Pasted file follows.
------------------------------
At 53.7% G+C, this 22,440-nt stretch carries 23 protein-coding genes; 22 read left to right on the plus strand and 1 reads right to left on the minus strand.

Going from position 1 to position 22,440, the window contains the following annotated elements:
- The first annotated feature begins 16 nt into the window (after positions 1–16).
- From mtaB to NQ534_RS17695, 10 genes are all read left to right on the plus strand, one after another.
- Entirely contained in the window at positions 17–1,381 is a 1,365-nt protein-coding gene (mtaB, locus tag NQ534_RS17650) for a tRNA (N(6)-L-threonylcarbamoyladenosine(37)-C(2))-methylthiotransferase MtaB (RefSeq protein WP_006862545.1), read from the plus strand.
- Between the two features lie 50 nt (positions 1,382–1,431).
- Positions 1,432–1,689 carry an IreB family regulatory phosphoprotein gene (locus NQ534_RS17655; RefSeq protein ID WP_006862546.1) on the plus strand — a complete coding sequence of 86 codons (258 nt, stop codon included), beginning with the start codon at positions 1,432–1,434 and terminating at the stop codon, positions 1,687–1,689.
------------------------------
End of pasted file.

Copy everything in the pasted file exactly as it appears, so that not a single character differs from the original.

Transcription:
At 53.7% G+C, this 22,440-nt stretch carries 23 protein-coding genes; 22 read left to right on the plus strand and 1 reads right to left on the minus strand.

Going from position 1 to position 22,440, the window contains the following annotated elements:
- The first annotated feature begins 16 nt into the window (after positions 1–16).
- From mtaB to NQ534_RS17695, 10 genes are all read left to right on the plus strand, one after another.
- Entirely contained in the window at positions 17–1,381 is a 1,365-nt protein-coding gene (mtaB, locus tag NQ534_RS17650) for a tRNA (N(6)-L-threonylcarbamoyladenosine(37)-C(2))-methylthiotransferase MtaB (RefSeq protein WP_006862545.1), read from the plus strand.
- Between the two features lie 50 nt (positions 1,382–1,431).
- Positions 1,432–1,689 carry an IreB family regulatory phosphoprotein gene (locus NQ534_RS17655; RefSeq protein ID WP_006862546.1) on the plus strand — a complete coding sequence of 86 codons (258 nt, stop codon included), beginning with the start codon at positions 1,432–1,434 and terminating at the stop codon, positions 1,687–1,689.